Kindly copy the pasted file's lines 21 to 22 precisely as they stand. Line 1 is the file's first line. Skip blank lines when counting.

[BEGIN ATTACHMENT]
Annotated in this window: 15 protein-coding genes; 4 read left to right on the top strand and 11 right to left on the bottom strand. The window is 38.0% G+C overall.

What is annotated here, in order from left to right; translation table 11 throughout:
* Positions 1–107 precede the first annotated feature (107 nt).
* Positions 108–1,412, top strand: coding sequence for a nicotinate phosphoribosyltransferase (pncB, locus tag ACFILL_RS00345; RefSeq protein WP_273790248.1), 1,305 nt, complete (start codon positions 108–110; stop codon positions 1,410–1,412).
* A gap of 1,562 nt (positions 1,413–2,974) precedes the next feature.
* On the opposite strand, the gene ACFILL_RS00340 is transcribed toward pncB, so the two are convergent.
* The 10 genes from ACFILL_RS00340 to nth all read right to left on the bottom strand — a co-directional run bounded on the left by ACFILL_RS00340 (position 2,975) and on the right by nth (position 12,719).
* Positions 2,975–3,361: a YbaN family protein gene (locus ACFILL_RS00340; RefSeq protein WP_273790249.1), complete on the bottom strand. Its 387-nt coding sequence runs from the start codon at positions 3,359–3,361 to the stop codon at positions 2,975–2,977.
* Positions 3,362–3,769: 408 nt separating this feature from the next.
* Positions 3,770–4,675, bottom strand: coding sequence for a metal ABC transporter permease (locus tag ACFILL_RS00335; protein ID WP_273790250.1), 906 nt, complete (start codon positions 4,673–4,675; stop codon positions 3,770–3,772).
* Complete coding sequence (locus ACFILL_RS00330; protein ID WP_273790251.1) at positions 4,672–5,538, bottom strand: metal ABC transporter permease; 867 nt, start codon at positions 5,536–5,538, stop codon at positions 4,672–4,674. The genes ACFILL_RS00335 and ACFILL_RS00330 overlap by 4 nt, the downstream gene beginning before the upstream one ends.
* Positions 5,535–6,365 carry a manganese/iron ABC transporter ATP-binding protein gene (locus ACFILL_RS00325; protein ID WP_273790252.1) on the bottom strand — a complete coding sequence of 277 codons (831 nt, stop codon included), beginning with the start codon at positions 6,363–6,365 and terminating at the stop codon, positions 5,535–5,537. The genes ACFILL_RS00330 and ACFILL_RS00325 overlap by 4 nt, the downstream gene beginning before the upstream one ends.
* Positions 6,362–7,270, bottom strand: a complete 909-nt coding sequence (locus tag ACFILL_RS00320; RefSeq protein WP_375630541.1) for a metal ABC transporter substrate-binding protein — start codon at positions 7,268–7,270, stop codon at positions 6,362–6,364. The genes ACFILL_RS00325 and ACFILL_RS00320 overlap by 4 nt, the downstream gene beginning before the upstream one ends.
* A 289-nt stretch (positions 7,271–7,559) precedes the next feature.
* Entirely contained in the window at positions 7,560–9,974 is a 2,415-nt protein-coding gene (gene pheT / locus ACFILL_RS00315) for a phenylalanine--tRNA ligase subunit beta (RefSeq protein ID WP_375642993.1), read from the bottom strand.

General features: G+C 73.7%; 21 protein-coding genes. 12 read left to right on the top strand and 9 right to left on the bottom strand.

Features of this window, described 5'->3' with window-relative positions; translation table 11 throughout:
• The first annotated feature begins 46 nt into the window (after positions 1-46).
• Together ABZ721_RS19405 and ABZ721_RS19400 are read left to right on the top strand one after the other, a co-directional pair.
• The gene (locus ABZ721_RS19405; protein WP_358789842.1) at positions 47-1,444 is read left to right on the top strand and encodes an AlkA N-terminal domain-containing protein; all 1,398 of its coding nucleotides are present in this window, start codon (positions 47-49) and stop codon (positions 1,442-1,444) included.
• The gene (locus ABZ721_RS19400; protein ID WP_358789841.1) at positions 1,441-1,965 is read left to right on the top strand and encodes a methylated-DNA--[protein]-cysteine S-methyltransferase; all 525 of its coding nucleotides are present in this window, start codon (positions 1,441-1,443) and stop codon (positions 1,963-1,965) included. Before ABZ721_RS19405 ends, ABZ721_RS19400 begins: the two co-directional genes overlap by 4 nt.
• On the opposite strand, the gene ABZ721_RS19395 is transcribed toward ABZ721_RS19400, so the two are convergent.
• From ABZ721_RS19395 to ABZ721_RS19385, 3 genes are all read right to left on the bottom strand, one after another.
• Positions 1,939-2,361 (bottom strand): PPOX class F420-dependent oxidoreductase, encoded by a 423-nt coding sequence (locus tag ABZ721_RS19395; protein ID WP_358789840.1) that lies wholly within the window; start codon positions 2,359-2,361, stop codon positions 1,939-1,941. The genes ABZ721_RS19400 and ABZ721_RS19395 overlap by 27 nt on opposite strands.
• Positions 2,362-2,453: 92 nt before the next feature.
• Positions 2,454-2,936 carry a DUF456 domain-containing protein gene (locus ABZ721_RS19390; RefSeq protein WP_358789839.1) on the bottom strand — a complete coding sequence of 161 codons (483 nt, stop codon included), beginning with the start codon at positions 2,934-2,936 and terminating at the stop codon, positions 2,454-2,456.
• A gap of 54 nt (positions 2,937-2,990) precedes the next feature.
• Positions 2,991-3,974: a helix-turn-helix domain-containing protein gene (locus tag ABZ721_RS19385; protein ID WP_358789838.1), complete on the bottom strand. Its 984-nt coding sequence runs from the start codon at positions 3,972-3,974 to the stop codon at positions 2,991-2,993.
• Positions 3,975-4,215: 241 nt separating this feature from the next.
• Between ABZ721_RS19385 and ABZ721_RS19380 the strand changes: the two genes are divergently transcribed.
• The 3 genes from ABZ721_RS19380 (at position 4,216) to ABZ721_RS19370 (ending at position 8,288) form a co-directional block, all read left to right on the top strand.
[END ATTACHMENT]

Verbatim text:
• The gene (locus ABZ721_RS19400; protein ID WP_358789841.1) at positions 1,441-1,965 is read left to right on the top strand and encodes a methylated-DNA--[protein]-cysteine S-methyltransferase; all 525 of its coding nucleotides are present in this window, start codon (positions 1,441-1,443) and stop codon (positions 1,963-1,965) included. Before ABZ721_RS19405 ends, ABZ721_RS19400 begins: the two co-directional genes overlap by 4 nt.
• On the opposite strand, the gene ABZ721_RS19395 is transcribed toward ABZ721_RS19400, so the two are convergent.